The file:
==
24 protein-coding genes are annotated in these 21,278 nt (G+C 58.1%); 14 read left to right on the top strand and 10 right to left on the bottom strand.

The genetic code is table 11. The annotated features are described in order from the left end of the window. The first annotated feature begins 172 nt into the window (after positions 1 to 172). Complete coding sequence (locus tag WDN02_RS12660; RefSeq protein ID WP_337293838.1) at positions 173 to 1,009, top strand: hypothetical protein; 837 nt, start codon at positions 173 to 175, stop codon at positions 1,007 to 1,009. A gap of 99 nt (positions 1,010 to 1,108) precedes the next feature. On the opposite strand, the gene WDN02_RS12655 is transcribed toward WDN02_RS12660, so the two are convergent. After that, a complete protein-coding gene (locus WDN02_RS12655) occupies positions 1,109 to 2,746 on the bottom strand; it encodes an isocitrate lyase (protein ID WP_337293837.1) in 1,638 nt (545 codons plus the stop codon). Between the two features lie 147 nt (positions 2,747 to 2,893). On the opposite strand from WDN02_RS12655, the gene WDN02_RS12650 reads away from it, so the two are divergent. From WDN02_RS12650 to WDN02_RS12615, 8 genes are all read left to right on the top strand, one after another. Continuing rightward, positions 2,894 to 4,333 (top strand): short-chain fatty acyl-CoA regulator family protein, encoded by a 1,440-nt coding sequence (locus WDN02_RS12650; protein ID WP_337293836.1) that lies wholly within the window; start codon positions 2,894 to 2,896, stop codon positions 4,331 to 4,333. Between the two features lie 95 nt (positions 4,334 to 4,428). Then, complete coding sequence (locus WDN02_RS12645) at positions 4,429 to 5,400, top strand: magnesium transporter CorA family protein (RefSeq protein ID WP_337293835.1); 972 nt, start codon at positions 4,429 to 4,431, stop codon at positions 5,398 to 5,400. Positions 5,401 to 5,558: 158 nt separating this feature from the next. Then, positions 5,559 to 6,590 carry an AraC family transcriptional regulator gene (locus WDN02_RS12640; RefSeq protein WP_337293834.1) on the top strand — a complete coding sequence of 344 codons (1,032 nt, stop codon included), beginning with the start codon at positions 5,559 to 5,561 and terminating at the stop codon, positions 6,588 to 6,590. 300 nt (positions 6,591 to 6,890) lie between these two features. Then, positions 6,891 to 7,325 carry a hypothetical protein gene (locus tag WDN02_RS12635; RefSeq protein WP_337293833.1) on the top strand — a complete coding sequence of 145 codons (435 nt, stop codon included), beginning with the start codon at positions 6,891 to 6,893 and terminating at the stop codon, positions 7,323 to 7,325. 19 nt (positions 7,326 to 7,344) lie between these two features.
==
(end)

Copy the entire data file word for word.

24 protein-coding genes are annotated in these 21,278 nt (G+C 58.1%); 14 read left to right on the top strand and 10 right to left on the bottom strand.

The genetic code is table 11. The annotated features are described in order from the left end of the window. The first annotated feature begins 172 nt into the window (after positions 1 to 172). Complete coding sequence (locus tag WDN02_RS12660; RefSeq protein ID WP_337293838.1) at positions 173 to 1,009, top strand: hypothetical protein; 837 nt, start codon at positions 173 to 175, stop codon at positions 1,007 to 1,009. A gap of 99 nt (positions 1,010 to 1,108) precedes the next feature. On the opposite strand, the gene WDN02_RS12655 is transcribed toward WDN02_RS12660, so the two are convergent. After that, a complete protein-coding gene (locus WDN02_RS12655) occupies positions 1,109 to 2,746 on the bottom strand; it encodes an isocitrate lyase (protein ID WP_337293837.1) in 1,638 nt (545 codons plus the stop codon). Between the two features lie 147 nt (positions 2,747 to 2,893). On the opposite strand from WDN02_RS12655, the gene WDN02_RS12650 reads away from it, so the two are divergent. From WDN02_RS12650 to WDN02_RS12615, 8 genes are all read left to right on the top strand, one after another. Continuing rightward, positions 2,894 to 4,333 (top strand): short-chain fatty acyl-CoA regulator family protein, encoded by a 1,440-nt coding sequence (locus WDN02_RS12650; protein ID WP_337293836.1) that lies wholly within the window; start codon positions 2,894 to 2,896, stop codon positions 4,331 to 4,333. Between the two features lie 95 nt (positions 4,334 to 4,428). Then, complete coding sequence (locus WDN02_RS12645) at positions 4,429 to 5,400, top strand: magnesium transporter CorA family protein (RefSeq protein ID WP_337293835.1); 972 nt, start codon at positions 4,429 to 4,431, stop codon at positions 5,398 to 5,400. Positions 5,401 to 5,558: 158 nt separating this feature from the next. Then, positions 5,559 to 6,590 carry an AraC family transcriptional regulator gene (locus WDN02_RS12640; RefSeq protein WP_337293834.1) on the top strand — a complete coding sequence of 344 codons (1,032 nt, stop codon included), beginning with the start codon at positions 5,559 to 5,561 and terminating at the stop codon, positions 6,588 to 6,590. 300 nt (positions 6,591 to 6,890) lie between these two features. Then, positions 6,891 to 7,325 carry a hypothetical protein gene (locus tag WDN02_RS12635; RefSeq protein WP_337293833.1) on the top strand — a complete coding sequence of 145 codons (435 nt, stop codon included), beginning with the start codon at positions 6,891 to 6,893 and terminating at the stop codon, positions 7,323 to 7,325. 19 nt (positions 7,326 to 7,344) lie between these two features.